v. be face to face with; oppose in hostility or competition; deal with
E.g. Here in the heart of conservative Texas, young criminals, murderers and thugs are forced to confront military style discipline, a traditional view of right and wrong.
n. mistake that results from taking one thing to be another; lack of clarity or order
E.g. My uncle got into the back of the car, scratching his head in confusion, having missed the episode completely.
n. meeting of elected or appointed representatives
E.g. Just a day after congress granted him special powers he has begun turning the screws on the international oil companies.
n. motivation deriving logically from ethical or moral principles; source of moral or ethical judgment
E.g. The truth in conscience is immediately near to me, as near as the seed that rests upon the wayside.
a. awake; alert
E.g. I was conscious that a moment's mutiny had already rendered me liable to strange penalties, and, like any other rebel slave, I felt resolved, in my desperation, to go all lengths.
n. plot; intrigue; agreement to perform together an illegal, wrongful, or subversive act
E.g. Information minister Jerry Gana released a statement in which he says there has been an international media conspiracy against Nigeria.
a. invariable; repeating; continually occurring; persistent
E.g. Yemen's state news agency says the president visited the three wounded officials at the Saudi hospital, and expressed happiness about constant progress in their health.
n. law determining the fundamental political principles of a government; the act of forming something
E.g. President Putin said Britain knew Russia's constitution prohibits such an extradition.
v. seek advice or information of; take into account; consider
E.g. I will consult with our friends, but it's going to be what's in the interests of our country first and foremost.
v. get in touch with; reach
E.g. But Britney, 21, says he called her at two of her homes, and even tried to contact her at her parents' house.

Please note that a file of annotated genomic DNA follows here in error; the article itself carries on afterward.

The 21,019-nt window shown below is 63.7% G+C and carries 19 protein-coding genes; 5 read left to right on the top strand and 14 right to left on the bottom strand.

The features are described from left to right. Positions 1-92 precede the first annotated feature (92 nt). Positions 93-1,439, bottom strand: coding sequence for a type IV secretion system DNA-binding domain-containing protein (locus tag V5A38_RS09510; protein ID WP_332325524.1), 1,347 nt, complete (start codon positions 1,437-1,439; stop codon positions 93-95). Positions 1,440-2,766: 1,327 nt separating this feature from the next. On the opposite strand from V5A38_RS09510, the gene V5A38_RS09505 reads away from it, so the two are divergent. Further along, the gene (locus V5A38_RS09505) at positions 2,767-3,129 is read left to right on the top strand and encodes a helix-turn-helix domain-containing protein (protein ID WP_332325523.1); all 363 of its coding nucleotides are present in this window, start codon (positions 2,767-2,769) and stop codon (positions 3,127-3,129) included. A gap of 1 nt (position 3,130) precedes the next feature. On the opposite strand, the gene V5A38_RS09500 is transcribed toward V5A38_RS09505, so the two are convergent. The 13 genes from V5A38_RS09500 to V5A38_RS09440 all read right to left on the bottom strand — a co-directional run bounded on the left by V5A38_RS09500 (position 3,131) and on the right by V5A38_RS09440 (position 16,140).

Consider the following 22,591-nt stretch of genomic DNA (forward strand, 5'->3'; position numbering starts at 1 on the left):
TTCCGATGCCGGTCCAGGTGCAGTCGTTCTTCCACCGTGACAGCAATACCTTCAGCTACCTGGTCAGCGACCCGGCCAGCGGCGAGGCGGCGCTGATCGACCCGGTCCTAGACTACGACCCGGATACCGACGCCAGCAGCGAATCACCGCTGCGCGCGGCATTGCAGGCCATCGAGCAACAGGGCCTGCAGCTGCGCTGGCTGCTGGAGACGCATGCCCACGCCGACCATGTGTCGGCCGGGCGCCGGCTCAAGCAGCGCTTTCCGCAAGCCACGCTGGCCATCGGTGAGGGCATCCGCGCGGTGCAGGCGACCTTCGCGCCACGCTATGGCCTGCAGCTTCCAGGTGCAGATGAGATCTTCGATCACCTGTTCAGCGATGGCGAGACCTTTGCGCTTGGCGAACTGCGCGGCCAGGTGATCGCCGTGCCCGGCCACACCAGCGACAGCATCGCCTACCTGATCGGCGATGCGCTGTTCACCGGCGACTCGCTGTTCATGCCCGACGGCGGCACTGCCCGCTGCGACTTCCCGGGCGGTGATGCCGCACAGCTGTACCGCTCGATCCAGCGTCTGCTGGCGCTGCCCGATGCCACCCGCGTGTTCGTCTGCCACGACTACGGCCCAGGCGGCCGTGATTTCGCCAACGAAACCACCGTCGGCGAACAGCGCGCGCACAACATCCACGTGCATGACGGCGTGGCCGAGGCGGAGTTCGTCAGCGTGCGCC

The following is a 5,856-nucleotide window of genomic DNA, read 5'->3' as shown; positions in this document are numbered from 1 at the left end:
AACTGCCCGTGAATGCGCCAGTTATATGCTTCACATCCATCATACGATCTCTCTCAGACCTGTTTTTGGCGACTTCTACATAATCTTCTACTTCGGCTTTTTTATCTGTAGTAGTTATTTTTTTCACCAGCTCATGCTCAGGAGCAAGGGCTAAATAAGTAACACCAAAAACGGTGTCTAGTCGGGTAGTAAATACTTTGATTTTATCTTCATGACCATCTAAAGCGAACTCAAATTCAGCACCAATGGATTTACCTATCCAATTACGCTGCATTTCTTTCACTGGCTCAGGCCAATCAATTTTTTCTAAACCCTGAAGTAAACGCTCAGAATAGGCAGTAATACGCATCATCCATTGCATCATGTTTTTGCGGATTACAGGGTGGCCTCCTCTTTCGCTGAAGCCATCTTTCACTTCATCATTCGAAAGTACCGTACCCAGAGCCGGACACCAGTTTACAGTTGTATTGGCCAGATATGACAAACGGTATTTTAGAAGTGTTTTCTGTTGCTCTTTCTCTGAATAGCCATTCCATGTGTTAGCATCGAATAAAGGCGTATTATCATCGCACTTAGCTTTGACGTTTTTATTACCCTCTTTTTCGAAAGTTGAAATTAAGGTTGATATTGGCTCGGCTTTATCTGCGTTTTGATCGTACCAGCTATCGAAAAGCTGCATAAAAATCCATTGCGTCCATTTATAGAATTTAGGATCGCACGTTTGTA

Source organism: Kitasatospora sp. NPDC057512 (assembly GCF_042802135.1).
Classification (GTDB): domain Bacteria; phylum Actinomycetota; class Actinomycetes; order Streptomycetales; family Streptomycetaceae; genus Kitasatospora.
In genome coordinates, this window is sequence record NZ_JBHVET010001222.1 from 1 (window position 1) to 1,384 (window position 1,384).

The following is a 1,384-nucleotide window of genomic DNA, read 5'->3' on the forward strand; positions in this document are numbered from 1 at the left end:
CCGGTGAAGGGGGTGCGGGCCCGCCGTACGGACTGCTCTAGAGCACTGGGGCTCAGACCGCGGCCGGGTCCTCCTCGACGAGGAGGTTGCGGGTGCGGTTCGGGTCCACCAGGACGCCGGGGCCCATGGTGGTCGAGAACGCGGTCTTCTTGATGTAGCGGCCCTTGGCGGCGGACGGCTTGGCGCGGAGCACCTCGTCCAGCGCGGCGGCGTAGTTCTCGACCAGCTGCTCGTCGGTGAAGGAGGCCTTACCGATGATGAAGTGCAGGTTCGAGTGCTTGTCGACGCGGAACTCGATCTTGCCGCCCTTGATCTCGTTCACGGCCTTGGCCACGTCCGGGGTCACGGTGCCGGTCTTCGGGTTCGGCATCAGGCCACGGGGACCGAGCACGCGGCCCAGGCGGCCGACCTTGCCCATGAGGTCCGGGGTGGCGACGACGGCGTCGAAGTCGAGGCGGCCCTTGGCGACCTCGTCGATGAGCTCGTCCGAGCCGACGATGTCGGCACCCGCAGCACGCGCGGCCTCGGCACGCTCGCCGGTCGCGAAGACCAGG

n. state of being despised or dishonored; disgrace; disobedience to, or open disrespect of
E.g. The poor fools, who hold science in contempt, have no ability to realize that science proves them wrong at every turn.
n. volume; something contained; material, including text and images
E.g. The brain is hungry not for method but for content, especially the latter which contains generalizations that are powerful, precise, and explicit.
v. contend for; call in question; oppose; dispute
E.g. The lawyer decided to contest the claim, and tried to prove that it was false.
v. constrict; make smaller; compress or concentrate
E.g. The heat will contract the woollen garment.
n. binding agreement between two or more persons that is enforceable by law
E.g. Because he has filed for bankruptcy, the bankruptcy court could decide whether this contract should be paid in time.
a. relation of direct opposition; very opposed in nature or character or purpose
E.g. Our boat took a course contrary to theirs.
n. social or moral custom; formal meeting of members, representatives, or delegates; agreement between states
E.g. Moreover, following this convention is our friend's normal behavior when in such a mood.
v. find or declare guilty
E.g. If jury decided to convict him of manslaughter, he could face up to 20 years in prison.
n. judgment that someone is guilty of crime; strongly held belief